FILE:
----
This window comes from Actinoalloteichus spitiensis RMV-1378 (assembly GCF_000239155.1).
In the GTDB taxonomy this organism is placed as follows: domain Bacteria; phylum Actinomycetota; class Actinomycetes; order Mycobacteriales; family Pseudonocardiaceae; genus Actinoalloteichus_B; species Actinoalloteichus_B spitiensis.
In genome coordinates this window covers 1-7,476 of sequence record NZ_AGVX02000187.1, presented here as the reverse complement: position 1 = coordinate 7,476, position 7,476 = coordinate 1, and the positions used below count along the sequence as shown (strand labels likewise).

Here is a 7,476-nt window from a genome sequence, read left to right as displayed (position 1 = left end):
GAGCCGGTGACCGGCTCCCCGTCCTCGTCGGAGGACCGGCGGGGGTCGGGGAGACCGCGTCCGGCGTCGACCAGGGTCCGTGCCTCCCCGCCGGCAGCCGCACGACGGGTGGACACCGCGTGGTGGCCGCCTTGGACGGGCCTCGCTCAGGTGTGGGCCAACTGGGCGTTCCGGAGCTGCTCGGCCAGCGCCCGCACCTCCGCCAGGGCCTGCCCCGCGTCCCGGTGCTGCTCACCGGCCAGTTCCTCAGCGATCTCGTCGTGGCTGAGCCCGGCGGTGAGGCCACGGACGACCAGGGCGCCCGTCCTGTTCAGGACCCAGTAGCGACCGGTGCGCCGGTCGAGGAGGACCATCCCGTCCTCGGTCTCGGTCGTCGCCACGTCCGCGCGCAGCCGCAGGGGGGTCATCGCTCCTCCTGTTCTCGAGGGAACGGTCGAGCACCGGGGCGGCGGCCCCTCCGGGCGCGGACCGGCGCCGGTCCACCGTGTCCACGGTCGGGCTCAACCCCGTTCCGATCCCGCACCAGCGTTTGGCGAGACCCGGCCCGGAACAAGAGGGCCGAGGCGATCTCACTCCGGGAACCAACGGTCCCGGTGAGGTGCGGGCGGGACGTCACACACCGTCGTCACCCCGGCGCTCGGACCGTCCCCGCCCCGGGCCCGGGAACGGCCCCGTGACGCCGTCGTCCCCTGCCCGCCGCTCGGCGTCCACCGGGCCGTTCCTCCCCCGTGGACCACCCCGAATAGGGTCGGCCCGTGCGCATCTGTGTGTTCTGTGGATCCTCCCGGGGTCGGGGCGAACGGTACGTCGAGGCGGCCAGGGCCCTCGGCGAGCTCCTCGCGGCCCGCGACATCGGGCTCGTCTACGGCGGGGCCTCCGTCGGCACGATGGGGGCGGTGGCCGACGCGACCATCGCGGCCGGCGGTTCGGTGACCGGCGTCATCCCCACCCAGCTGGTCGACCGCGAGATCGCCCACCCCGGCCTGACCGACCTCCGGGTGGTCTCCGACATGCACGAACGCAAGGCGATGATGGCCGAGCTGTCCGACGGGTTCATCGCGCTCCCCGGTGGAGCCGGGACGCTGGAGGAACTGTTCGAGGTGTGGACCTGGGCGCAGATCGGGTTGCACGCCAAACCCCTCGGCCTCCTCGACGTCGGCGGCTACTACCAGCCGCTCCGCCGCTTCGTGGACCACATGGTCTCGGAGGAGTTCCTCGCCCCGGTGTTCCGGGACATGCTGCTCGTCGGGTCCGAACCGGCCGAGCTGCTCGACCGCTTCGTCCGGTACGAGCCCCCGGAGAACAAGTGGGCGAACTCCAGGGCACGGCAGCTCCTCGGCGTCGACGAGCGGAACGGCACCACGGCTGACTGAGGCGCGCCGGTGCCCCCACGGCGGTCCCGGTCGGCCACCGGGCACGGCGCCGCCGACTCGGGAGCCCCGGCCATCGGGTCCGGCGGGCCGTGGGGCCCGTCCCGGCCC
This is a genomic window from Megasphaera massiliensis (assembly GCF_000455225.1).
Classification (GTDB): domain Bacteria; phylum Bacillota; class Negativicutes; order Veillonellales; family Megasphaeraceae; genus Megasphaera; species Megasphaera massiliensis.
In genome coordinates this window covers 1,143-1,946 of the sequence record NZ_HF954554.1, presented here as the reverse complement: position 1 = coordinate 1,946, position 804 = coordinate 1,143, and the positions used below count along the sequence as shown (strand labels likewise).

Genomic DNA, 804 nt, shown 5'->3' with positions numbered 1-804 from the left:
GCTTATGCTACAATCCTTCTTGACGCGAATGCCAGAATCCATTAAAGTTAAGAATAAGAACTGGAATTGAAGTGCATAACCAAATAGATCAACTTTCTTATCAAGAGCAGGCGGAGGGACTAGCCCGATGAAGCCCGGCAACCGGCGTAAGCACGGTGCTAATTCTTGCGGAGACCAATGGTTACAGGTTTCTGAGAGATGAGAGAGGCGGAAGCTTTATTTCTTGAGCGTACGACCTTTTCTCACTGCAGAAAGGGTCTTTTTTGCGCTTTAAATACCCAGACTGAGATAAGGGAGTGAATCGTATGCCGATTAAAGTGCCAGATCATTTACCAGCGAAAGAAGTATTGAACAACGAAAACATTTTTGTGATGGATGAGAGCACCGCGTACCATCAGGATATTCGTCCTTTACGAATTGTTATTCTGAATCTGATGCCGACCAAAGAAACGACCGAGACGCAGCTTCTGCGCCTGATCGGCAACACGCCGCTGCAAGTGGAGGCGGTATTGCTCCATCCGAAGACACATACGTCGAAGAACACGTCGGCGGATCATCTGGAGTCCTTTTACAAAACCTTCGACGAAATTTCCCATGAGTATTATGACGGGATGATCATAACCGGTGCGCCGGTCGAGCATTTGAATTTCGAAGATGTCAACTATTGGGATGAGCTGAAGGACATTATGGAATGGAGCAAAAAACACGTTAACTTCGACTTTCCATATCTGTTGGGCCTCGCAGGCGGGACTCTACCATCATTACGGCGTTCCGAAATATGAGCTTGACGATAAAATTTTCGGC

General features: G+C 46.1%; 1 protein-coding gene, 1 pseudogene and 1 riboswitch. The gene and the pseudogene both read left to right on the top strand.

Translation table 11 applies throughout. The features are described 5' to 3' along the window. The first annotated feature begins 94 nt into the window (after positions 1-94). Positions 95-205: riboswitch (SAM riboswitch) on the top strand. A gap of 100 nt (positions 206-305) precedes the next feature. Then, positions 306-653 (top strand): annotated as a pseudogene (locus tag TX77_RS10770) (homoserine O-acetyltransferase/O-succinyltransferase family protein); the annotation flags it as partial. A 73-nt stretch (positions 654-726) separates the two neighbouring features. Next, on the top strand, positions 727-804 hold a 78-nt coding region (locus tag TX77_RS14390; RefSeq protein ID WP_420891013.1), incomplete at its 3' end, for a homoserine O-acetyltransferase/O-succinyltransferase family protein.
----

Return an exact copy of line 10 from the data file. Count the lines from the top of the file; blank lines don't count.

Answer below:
GCTTATGCTACAATCCTTCTTGACGCGAATGCCAGAATCCATTAAAGTTAAGAATAAGAACTGGAATTGAAGTGCATAACCAAATAGATCAACTTTCTTATCAAGAGCAGGCGGAGGGACTAGCCCGATGAAGCCCGGCAACCGGCGTAAGCACGGTGCTAATTCTTGCGGAGACCAATGGTTACAGGTTTCTGAGAGATGAGAGAGGCGGAAGCTTTATTTCTTGAGCGTACGACCTTTTCTCACTGCAGAAAGGGTCTTTTTTGCGCTTTAAATACCCAGACTGAGATAAGGGAGTGAATCGTATGCCGATTAAAGTGCCAGATCATTTACCAGCGAAAGAAGTATTGAACAACGAAAACATTTTTGTGATGGATGAGAGCACCGCGTACCATCAGGATATTCGTCCTTTACGAATTGTTATTCTGAATCTGATGCCGACCAAAGAAACGACCGAGACGCAGCTTCTGCGCCTGATCGGCAACACGCCGCTGCAAGTGGAGGCGGTATTGCTCCATCCGAAGACACATACGTCGAAGAACACGTCGGCGGATCATCTGGAGTCCTTTTACAAAACCTTCGACGAAATTTCCCATGAGTATTATGACGGGATGATCATAACCGGTGCGCCGGTCGAGCATTTGAATTTCGAAGATGTCAACTATTGGGATGAGCTGAAGGACATTATGGAATGGAGCAAAAAACACGTTAACTTCGACTTTCCATATCTGTTGGGCCTCGCAGGCGGGACTCTACCATCATTACGGCGTTCCGAAATATGAGCTTGACGATAAAATTTTCGGC